Strange ‘Methuselah’ Star Looks Older Than the Universe

[dropcap]The[/dropcap] oldest known star appears to be older than the universe itself, but a new study is helping to clear up this seeming paradox.

Previous research had estimated that the Milky Way galaxy’s so-called “Methuselah star” is up to 16 billion years old. That’s a problem, since most researchers agree that the Big Bang that created the universe occurred about 13.8 billion years ago.

Now a team of astronomers has derived a new, less nonsensical age for the Methuselah star, incorporating information about its distance, brightness, composition and structure.

This is a backyard view of the sky surrounding the ancient star, cataloged as HD 140283, which lies 190.1 light-years from Earth. The star is the oldest known to astronomers to date. Image released March 7, 2013. CREDIT: A. Fujii and Z. Levay (STScI)
This is a backyard view of the sky surrounding the ancient star, cataloged as HD 140283, which lies 190.1 light-years from Earth. The star is the oldest known to astronomers to date. Image released March 7, 013.
CREDIT: A. Fujii and Z. Levay (STScI)

“Put all of those ingredients together, and you get an age of 14.5 billion years, with a residual uncertainty that makes the star’s age compatible with the age of the universe,” study lead author Howard Bond, of Pennsylvania State University and the Space Telescope Science Institute in Baltimore, said in a statement. [Gallery: The Methuselah Star Revealed]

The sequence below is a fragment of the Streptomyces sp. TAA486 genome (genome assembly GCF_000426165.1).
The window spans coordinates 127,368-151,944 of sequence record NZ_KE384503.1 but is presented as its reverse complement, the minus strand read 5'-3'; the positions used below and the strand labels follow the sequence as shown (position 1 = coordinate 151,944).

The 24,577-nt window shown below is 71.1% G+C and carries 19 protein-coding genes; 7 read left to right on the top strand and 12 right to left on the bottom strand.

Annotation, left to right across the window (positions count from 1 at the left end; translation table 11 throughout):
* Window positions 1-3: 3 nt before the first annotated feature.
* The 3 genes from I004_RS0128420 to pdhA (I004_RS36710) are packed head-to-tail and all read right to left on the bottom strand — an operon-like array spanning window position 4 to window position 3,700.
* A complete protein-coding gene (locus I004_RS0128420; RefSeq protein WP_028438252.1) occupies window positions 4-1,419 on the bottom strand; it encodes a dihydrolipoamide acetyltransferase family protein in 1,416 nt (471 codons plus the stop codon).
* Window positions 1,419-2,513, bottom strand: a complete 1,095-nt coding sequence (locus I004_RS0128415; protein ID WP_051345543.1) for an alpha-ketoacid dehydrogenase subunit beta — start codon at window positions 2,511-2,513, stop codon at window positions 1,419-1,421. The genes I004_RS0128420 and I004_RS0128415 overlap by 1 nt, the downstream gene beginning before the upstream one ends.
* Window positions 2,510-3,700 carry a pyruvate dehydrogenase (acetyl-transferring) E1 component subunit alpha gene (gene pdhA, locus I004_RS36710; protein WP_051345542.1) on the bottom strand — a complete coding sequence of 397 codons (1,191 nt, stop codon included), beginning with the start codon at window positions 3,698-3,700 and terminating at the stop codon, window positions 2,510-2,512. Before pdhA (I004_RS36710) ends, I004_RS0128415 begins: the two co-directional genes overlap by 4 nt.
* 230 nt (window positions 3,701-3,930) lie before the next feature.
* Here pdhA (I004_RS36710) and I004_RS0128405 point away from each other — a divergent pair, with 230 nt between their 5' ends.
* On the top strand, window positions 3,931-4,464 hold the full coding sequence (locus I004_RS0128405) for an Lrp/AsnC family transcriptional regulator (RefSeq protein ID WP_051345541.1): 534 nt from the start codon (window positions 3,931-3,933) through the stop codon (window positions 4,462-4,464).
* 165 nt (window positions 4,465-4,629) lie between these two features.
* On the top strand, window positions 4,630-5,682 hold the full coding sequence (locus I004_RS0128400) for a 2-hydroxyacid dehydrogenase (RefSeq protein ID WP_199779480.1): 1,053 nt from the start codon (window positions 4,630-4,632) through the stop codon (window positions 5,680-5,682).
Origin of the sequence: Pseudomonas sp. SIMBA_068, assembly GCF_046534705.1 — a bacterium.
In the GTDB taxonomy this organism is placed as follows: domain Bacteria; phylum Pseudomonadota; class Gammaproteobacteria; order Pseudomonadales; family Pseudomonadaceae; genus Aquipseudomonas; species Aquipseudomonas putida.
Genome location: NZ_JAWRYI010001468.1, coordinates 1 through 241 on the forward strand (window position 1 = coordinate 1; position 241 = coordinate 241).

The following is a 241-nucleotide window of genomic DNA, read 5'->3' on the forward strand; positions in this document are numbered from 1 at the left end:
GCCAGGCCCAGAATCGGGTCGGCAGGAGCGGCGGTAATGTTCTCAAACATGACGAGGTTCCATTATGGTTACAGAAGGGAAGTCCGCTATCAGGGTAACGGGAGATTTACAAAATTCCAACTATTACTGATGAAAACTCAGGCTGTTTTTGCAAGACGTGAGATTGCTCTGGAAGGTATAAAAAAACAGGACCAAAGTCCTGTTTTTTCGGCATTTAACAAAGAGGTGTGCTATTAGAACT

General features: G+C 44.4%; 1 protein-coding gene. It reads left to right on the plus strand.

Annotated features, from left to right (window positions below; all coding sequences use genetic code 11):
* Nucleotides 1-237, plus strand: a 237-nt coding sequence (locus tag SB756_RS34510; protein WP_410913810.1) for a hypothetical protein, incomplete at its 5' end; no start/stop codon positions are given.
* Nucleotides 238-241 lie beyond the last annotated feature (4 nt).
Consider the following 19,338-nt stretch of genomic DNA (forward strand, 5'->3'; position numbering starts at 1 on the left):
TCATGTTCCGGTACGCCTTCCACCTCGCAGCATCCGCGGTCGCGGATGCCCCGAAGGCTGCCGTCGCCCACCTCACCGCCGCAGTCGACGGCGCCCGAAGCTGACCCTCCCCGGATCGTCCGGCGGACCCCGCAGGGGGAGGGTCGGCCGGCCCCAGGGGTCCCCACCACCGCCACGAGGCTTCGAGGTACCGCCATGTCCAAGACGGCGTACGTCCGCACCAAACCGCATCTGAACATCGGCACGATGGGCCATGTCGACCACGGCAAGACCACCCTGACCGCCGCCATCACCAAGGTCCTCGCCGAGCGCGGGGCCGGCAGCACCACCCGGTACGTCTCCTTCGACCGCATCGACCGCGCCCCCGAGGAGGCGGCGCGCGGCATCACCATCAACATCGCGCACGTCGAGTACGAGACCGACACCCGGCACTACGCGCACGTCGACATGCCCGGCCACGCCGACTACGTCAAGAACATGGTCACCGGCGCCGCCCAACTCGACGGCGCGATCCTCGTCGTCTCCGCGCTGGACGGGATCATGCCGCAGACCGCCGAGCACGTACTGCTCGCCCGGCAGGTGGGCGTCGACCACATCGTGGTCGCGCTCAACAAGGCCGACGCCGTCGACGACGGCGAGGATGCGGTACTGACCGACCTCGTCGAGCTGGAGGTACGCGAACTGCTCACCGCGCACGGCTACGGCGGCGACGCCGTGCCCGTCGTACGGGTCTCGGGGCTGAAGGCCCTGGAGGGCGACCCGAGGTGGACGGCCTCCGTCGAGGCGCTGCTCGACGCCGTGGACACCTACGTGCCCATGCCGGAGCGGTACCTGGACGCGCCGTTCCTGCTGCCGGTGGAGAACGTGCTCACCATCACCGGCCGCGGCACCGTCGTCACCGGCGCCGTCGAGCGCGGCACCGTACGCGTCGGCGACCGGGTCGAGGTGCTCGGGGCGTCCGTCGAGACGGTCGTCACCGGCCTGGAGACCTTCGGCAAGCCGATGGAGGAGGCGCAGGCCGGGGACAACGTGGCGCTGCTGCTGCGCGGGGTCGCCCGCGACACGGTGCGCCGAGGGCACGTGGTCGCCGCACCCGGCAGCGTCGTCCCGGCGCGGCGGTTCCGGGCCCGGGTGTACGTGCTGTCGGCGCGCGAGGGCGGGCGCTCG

The uncertainty Bond refers to is plus or minus 800 million years, which means the star could actually be 13.7 billion years old — younger than the universe as it’s currently understood, though just barely.

  • A mysterious, fast-moving star

Bond and his team used NASA‘s Hubble Space Telescope to study the Methuselah star, which is more formally known as HD 140283.

Scientists have known about HD 140283 for more than 100 years, since it cruises across the sky at a relatively rapid clip. The star moves at about 800,000 mph (1.3 million km/h) and covers the width of the full moon in the sky every 1,500 years or so, researchers said.

The star is just passing through the Earth’s neck of the galactic woods and will eventually rocket back out to the Milky Way‘s halo, a population of ancient stars that surrounds the galaxy’s familiar spiral disk.

The Methuselah star, which is just now bloating into a red giant, was probably born in a dwarf galaxy that the nascent Milky Way gobbled up more than 12 billion years ago, researchers said. The star’s long, looping orbit is likely a residue of that dramatic act of cannibalism.

SOURCE: Mike Wall, SPACE.com Senior Writer